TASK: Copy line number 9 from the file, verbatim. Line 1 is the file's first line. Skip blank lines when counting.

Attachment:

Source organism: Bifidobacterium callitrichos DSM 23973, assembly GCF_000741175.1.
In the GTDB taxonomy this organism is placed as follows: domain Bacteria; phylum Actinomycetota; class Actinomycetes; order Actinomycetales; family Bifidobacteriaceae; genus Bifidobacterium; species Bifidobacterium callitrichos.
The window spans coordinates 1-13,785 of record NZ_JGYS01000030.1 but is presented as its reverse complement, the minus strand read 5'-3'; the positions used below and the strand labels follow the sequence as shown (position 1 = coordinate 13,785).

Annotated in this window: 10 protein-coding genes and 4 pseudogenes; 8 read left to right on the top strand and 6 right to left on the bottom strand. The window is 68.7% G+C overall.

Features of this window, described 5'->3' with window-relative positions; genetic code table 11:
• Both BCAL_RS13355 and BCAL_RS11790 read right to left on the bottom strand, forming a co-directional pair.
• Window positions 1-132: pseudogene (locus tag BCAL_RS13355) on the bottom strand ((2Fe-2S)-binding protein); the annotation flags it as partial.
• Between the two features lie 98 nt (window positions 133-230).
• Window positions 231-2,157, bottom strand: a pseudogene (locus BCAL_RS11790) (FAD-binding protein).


• Window positions 231-2,157, bottom strand: a pseudogene (locus BCAL_RS11790) (FAD-binding protein).